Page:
A-Starm Bells Are Ringing

The gloves are off.

Sir Keir Starmer, Leader of the Opposition and leader of the Labour Party, has come across as measured, competent and dull over the course of the pandemic, according to opinion polls.

For those who despair at the Johnson government’s handling of the crisis, this might not be such a bad thing. Better a boring safe pair of hands than an exciting game of keepy-uppy with a glass ball full of nitroglycerin. But Starmer has played his cards close to his chest, scrutinising government policy without giving any suggestions of his own.

Today, that changed – Starmer gave a press conference distancing himself from the government’s new “three-tier” system and instead called for a two-week national lockdown as a “circuit breaker.”

So, one on side we have what sounds temptingly like a wedding cake and on the other we have what sounds like something you put in your car after the windscreen wipers get stuck on full blast.

What is happening? What does it all mean? Why is it important?

Let’s try to break it down.

NB: I would like to serve immediate (and legally-binding, hopefully) notice that I am not an expert on coronavirus. I’m not even an expert in the Inglesh language. This article is meant to be informative, but will not give the whole story. For full details on regulations, what you should do if you test positive, and other information, I urge you to visit https://www.nhs.uk/conditions/coronavirus-covid-19/ or https://www.gov.uk/coronavirus.


Yesterday, the government announced its three-tier system of restrictions in England to try and hamper the spread of the coronavirus. These are:

Medium alert: It’s quiet…

High alert: Too quiet…

Very high alert: OH GOD IT’S HERE OPEN FIRE *comms go dark*

As per every monster film from the 90s. They are, in reality, relatively simple.

Tier One, or medium-risk, is where most of us are now. This means current restrictions of 10pm curfew, rule of six, hands-face-space-race-brace, etc. etc. Tier Two means no indoor social meetings outside of your support bubble at all (in pubs, homes or anywhere else), and Tier Three means even stricter rules on where you can meet, if at all (specific measures are decided by local authorities).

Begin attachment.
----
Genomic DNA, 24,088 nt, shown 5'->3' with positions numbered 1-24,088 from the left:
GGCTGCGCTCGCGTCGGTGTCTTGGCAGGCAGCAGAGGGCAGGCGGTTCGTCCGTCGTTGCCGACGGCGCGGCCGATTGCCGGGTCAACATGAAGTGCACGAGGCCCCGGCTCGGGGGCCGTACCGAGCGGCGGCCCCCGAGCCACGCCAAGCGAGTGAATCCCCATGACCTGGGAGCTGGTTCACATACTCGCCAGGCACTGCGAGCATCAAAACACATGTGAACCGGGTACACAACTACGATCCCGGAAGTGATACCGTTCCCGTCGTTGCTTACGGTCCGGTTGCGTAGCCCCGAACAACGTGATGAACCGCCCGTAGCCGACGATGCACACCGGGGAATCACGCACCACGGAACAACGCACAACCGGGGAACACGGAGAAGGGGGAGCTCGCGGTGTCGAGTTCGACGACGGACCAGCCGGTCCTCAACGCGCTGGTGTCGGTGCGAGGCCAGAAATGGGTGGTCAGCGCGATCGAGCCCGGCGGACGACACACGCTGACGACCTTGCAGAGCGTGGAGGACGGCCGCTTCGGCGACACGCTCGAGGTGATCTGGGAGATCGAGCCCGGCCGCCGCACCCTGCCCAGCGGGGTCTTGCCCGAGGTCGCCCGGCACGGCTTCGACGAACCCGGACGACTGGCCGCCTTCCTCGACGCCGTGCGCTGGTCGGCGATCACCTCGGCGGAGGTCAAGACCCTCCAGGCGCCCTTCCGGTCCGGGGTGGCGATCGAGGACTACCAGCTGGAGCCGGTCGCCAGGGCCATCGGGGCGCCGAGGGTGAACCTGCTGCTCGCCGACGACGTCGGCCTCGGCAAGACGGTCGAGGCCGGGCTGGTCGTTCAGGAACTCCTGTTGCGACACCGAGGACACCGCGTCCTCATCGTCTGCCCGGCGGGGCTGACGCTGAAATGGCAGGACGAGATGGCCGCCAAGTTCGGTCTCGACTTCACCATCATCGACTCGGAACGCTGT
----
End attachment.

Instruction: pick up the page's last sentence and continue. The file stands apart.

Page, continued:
Sounds rough, doesn’t it? Well, not rough enough, according to Jean Claude Van Tam, a leading member of the SAGE committee and epidemiologist. He explicitly said that the measures introduced by Johnson, himself looking depleted and sombre yesterday, would have little effect in stopping the coronavirus’ spread. Indeed, track and trace was only making a marginal difference, too, according to research papers released by SAGE.

So why is the government only dipping its toes into the murky lockdown waters? Fundamentally, the answer is: the economy. Another full lockdown could be catastrophic for small businesses and many others in the UK who are barely clinging on to solvency, or could be extremely expensive for a government that has spent unimagineable sums of money this year to prop up our ravaged economy.

…Despite just three years ago, the former leader famously saying, “There is no magic money tree.” That aged well, Theresa.

Look, it’s an almost impossible position for any government, let alone a Tory one. Do we cripple the economy, potentially putting tens of thousands of people out of work and decreasing their quality of life, potentially leading to long-term detrimental health effects? Or do we let the virus tear through our society, potentially causing our NHS to be overwhelmed and unable to focus on other, life-saving treatments for cancer and other illnesses?